In their paper, Graphene-Based Thermopile for Thermal Imaging Applications, they reported that they created the device, by integrating graphene with silicon microelectromechanical systems (MEMS). The resulting infrared sensors were small enough that they could be “integrated in every cellphone and every laptop,” according to the study’s co-author, Tomas Palacios. “They could one day be integrated into car windshields, giving you “night-vision systems in real time without blocking a driver’s regular view of the road,” he further said.
The device is entirely different from traditional bolometers, which typically use a metal to absorb the radiation and measure the resulting temperature rise. Instead, this team developed a new type of bolometer that relies on heating electrons moving in a small piece of graphene, rather than heating a solid metal. The graphene is coupled to a device called a photonic nanocavity, which serves to amplify the absorption of the radiation, Englund explains. “We believe that our work opens the door to new types of efficient bolometers based on low-dimensional materials,” says Englund, the paper’s senior author. He says the new system, based on the heating of electrons in a small piece of a two-dimensional form of carbon called graphene, for the first time combines both high sensitivity and high bandwidth — orders of magnitude greater than that of conventional bolometers — in a single device.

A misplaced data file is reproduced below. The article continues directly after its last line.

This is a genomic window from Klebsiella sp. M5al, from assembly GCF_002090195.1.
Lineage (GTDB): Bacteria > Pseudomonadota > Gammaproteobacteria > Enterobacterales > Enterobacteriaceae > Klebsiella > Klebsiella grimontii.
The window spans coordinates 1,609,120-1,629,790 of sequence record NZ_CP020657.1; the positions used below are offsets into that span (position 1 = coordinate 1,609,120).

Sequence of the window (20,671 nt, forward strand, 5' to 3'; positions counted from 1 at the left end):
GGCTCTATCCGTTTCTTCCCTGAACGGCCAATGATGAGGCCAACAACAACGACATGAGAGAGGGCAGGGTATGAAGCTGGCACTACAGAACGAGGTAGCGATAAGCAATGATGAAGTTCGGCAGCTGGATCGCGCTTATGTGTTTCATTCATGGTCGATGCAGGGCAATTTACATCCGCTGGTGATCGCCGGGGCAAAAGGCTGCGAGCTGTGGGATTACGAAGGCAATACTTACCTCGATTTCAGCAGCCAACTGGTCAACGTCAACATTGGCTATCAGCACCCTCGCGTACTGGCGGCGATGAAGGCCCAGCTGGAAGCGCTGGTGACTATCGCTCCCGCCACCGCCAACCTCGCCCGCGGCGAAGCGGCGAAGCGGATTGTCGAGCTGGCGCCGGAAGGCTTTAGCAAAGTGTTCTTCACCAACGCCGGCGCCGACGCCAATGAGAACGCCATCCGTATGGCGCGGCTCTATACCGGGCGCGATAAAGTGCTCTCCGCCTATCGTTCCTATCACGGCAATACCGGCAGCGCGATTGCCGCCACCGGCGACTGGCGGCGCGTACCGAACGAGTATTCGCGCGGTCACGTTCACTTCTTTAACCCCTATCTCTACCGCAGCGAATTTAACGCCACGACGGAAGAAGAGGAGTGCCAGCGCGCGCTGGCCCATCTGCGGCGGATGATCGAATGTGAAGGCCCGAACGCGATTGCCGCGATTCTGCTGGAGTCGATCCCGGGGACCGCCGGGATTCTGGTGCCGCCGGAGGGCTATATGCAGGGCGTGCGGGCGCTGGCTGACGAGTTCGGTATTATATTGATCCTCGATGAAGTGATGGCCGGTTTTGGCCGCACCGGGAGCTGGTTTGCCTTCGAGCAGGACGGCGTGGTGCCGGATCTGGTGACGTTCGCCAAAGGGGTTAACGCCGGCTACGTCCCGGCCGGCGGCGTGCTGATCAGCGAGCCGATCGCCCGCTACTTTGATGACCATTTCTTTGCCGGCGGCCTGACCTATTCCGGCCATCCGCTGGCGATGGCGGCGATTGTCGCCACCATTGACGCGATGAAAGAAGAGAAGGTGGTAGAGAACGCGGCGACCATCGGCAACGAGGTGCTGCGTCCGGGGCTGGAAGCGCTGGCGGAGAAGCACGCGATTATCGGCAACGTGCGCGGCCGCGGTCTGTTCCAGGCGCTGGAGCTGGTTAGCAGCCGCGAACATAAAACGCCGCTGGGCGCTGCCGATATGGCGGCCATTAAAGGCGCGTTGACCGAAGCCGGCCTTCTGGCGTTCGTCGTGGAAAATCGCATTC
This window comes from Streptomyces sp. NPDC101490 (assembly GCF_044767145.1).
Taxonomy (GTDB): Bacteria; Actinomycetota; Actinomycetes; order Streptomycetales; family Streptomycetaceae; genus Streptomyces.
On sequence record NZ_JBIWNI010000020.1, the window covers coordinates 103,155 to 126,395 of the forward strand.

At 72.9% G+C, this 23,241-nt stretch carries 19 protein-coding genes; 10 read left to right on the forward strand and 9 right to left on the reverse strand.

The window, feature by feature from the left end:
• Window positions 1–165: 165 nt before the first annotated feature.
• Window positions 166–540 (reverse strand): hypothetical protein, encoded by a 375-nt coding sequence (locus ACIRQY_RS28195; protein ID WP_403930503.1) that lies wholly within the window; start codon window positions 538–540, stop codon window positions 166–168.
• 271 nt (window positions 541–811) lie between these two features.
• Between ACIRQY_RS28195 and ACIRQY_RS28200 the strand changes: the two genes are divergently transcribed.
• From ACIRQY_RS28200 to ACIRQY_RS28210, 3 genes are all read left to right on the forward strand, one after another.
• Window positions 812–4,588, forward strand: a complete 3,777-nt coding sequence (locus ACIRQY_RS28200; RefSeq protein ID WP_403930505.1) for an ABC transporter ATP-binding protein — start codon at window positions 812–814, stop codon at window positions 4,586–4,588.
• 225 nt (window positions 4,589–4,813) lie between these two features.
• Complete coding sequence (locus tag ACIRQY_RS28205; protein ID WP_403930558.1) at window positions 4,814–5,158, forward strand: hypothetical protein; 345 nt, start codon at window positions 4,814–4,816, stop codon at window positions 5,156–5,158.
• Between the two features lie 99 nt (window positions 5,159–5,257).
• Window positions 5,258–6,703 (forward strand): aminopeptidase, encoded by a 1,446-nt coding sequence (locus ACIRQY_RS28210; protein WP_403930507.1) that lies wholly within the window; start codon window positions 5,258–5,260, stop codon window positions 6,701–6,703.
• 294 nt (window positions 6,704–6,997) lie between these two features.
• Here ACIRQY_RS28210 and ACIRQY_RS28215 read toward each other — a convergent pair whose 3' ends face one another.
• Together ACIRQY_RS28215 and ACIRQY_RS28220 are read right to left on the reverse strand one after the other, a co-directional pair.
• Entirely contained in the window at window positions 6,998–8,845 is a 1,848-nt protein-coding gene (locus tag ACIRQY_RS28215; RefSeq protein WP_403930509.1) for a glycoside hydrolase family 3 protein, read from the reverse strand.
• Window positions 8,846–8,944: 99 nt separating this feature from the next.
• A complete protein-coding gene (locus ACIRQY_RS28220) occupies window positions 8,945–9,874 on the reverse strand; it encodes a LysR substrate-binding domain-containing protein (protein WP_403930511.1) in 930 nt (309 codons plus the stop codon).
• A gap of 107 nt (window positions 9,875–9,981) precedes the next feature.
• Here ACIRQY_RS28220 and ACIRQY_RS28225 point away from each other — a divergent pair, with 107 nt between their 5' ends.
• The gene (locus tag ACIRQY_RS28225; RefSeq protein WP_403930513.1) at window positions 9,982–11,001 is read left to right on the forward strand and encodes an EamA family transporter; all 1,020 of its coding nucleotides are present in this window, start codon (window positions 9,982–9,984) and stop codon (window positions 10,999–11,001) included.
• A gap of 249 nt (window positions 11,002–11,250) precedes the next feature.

The new bolometer they built, and demonstrated under laboratory conditions, can measure the total energy carried by the photons of incoming electromagnetic radiation, whether that radiation is in the form of visible light, radio waves, microwaves, or other parts of the spectrum. That radiation may be coming from distant galaxies, or from the infrared waves of heat escaping from a poorly insulated house.
“Most bolometers rely on the vibrations of atoms in a piece of material, which tends to make their response slow,” he says. In this case, though, “unlike a traditional bolometer, the heated body here is simply the electron gas, which has a very low heat capacity, meaning that even a small energy input due to absorbed photons causes a large temperature swing,” making it easier to make precise measurements of that energy. Although graphene bolometers had previously been demonstrated, this work solves some of the important outstanding challenges, including efficient absorption into the graphene using a nanocavity, and the impedance-matched temperature readout.